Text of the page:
• Well-defined exemptions for noncommercial seed production and use and for designated commercial producer categories (defined at national level), such as smallholder farmers or smallholder farmer-owned enterprises,(5) based on a defined commercial threshold, with non-commercial production governed by farmers’ rights as expressed in Article 9 of the International Treaty on Plant Genetic Resources for Food and Agriculture (ITPGRFA); and
• Greater flexibility in regulations and standards, even above the commercial threshold for farmer varieties, especially with regard to registration – including distinct, uniform and stable (DUS) and value for cultivation and use (VCU) tests; and certification – including seed production quality controls, storage and packaging.

The proposal is to contain existing regulations to the commercial system, defined at a sufficiently high threshold to allow the development of small seed enterprises without unnecessary regulation, and to build flexibility into the system for farmer varieties sold above the commercial threshold, as well as to encourage their use, and facilitate adaptability. The issue is that farmer varieties cannot be pinned down so neatly, as required in the laws and regulations. For example, the cyclical nature of farmer seed systems means that seed selection, production, harvest and dissemination interconnect as a seamless whole. In contrast, formal variety registration and seed certification processes require defined breaks, such as pinning a variety down to a specific set of ‘fixed’ and reproducible characteristics for registration purposes. This does not mean farmer seed is not of good quality. It just functions in a more integrated way with the socio-ecology and is not measurable in the same terms as the formal system requires.

This discussion paper has two main sections. The first looks at the (presumably mostly) unintended impacts of commercial seed regulation on farmer seed systems, looking at PVP, registration and certification. The second section offers proposals on exemptions and flexibility. The discussion can be read for both national and regional levels.

Endnotes

  1. Elias, M. 2013. ‘The importance of gender in agricultural research’. In S. Sthapit et al. (eds) Strengthening the role of custodian farmers in the national conservation programme of Nepal. National workshop proceedings, 31 July to 2 August, Pokhara, Nepal.
  2. Farmer varieties are defined as germplasm and seed either derived from indigenous landraces and their variations under continuous cultivation, or introduced varieties that have been maintained, adapted and absorbed into local seed and food production over time. We refer to conventional varieties, including hybrids, as seed varieties that enter the system from outside at the time of first planting. Thereafter, maintenance and adaptation of that seed over time becomes part of the farmer seed system and is a farmer variety. This is based on the principle that any proprietary claim on seed varieties should apply only to first planting. Thereafter, any product ceases to be the property of the holder of the exclusive rights (if any) on seed varieties.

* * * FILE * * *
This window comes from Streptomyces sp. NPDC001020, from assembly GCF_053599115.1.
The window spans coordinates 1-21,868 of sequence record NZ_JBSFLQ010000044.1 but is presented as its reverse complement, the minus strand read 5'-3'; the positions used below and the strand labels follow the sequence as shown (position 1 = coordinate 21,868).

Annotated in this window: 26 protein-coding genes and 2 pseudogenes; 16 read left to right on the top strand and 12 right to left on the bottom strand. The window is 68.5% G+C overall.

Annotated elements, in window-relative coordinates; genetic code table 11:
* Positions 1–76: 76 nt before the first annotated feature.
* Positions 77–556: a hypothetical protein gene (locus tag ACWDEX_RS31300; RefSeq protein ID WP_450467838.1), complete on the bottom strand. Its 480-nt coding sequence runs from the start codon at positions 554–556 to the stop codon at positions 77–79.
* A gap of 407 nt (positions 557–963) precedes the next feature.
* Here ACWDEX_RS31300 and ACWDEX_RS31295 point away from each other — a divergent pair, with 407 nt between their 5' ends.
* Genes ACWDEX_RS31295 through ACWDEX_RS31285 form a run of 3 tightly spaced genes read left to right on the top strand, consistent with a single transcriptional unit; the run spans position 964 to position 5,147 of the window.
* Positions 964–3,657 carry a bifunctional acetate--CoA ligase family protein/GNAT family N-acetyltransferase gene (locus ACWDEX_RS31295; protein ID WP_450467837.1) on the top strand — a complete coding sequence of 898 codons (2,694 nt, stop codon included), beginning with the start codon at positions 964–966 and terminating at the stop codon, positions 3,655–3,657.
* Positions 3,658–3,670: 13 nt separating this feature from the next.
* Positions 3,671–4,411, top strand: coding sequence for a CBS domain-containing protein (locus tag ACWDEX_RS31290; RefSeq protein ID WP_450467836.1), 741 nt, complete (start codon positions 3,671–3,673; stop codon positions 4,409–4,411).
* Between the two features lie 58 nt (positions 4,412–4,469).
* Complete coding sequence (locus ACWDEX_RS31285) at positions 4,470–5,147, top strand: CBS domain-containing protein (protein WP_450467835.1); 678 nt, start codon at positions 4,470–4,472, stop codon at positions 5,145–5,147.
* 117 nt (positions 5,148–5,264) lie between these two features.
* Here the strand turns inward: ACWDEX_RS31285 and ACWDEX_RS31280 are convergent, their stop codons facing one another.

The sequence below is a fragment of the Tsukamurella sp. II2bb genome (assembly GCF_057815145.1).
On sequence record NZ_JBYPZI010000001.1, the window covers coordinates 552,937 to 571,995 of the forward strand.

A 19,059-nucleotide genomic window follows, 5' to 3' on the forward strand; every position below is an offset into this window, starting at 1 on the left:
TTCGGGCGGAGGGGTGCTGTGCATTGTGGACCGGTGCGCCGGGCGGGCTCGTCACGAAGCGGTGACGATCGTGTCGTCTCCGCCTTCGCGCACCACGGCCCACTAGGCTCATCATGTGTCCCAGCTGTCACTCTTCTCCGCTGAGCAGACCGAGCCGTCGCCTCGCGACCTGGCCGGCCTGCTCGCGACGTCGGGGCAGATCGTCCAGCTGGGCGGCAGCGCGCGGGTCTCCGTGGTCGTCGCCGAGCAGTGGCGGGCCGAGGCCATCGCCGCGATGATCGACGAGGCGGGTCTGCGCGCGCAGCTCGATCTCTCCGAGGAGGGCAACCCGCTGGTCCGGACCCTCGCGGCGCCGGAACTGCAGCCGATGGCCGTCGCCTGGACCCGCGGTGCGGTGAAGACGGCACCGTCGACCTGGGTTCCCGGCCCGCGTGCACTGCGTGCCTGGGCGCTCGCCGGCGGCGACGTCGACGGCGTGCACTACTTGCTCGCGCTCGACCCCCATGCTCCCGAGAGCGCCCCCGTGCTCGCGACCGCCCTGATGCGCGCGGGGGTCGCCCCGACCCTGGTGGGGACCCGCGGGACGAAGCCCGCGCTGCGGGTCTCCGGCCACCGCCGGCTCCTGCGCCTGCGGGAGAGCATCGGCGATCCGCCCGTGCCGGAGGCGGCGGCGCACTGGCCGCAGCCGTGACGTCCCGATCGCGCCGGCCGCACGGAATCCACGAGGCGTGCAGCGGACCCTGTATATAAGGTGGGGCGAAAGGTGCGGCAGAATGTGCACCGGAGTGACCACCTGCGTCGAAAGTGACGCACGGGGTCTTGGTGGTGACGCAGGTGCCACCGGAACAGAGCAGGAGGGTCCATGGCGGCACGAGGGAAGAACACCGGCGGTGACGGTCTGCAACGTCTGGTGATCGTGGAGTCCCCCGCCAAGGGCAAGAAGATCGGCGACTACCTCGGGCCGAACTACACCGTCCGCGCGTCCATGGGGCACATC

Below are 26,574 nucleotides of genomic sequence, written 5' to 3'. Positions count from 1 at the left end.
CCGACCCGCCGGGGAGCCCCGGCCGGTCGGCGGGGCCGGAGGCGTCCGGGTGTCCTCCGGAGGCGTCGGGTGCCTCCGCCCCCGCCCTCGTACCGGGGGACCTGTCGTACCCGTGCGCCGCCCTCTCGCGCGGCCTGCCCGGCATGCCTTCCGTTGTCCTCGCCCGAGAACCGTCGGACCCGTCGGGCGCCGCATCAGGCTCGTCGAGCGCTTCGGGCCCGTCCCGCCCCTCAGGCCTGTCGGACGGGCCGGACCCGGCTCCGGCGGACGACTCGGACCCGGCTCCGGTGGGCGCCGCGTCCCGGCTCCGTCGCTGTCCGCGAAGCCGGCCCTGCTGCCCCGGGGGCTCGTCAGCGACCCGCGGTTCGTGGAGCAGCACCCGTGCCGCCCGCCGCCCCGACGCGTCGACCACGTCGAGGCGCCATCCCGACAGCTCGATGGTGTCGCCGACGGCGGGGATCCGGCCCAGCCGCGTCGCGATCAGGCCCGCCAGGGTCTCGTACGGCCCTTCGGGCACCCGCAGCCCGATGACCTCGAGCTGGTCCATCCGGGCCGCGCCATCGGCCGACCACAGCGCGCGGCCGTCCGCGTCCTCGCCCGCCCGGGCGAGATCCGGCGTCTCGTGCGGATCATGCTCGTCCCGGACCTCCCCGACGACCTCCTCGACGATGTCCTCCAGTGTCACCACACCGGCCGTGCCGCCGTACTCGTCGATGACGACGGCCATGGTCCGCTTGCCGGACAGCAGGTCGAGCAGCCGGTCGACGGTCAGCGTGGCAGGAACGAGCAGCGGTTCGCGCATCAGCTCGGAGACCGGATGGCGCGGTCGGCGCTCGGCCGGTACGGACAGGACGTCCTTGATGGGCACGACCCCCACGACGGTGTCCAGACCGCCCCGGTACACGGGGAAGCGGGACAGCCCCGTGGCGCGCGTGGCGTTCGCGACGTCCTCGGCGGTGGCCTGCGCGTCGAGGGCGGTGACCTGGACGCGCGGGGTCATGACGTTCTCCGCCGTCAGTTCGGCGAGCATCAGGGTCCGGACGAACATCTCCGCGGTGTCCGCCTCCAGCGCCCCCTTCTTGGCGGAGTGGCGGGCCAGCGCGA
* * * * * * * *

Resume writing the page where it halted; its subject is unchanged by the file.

3. The term ‘genetic materials’ refers to germplasm, seed and vegetatively propagated material, such as vines. Germplasm is the breeders’ name for genetic materials that are prepared for scientific research. In farmer seed systems, the distinction between germplasm and seed is non-existent, because the harvest cycles back into seed/germplasm for ongoing selection and enhancement in the field. In this way, too, the distinction between seed and grain is non-existent in farmer seed systems, because the harvest from the best plants is saved for future planting.
  4. Following Cousins, we make a distinction between smallholder (land size) and small scale (enterprise size). Cousins, B. 2014. ‘What is a smallholder farmer in South Africa today?’ Paper for a workshop on ‘Opportunities, constraints and innovative approaches in small-scale agriculture in South Africa’, C3 Initiative on Strategies to Overcome Poverty and Inequality, Goedgedacht, 6–8 August 2014.
  5. Enterprises refer to individuals, partnerships and groups who breed, adapt, produce and exchange seed below the commercial threshold. This includes farmers and their associations and cooperatives.

 


BACK TO MAIN  |  ONLINE BOOKSTORE  |  HOW TO ORDER